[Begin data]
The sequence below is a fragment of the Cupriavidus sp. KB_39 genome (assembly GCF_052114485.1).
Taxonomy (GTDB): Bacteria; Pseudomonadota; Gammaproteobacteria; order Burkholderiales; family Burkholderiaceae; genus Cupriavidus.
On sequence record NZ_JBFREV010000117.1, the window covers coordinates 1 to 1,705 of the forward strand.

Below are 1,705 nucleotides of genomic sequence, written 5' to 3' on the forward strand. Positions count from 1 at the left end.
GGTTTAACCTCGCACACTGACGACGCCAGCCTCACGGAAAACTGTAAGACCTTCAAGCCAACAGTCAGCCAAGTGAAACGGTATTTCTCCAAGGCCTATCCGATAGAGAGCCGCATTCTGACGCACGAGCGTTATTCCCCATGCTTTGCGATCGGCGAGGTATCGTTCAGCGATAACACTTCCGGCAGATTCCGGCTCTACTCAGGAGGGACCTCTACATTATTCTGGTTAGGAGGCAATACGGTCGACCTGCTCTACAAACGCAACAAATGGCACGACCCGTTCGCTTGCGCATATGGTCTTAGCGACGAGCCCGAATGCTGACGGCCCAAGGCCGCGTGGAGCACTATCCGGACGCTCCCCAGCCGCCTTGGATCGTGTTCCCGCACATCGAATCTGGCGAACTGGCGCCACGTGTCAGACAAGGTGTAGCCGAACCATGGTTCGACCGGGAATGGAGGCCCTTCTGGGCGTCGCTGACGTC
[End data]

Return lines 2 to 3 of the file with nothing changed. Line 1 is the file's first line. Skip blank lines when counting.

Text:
Taxonomy (GTDB): Bacteria; Pseudomonadota; Gammaproteobacteria; order Burkholderiales; family Burkholderiaceae; genus Cupriavidus.
On sequence record NZ_JBFREV010000117.1, the window covers coordinates 1 to 1,705 of the forward strand.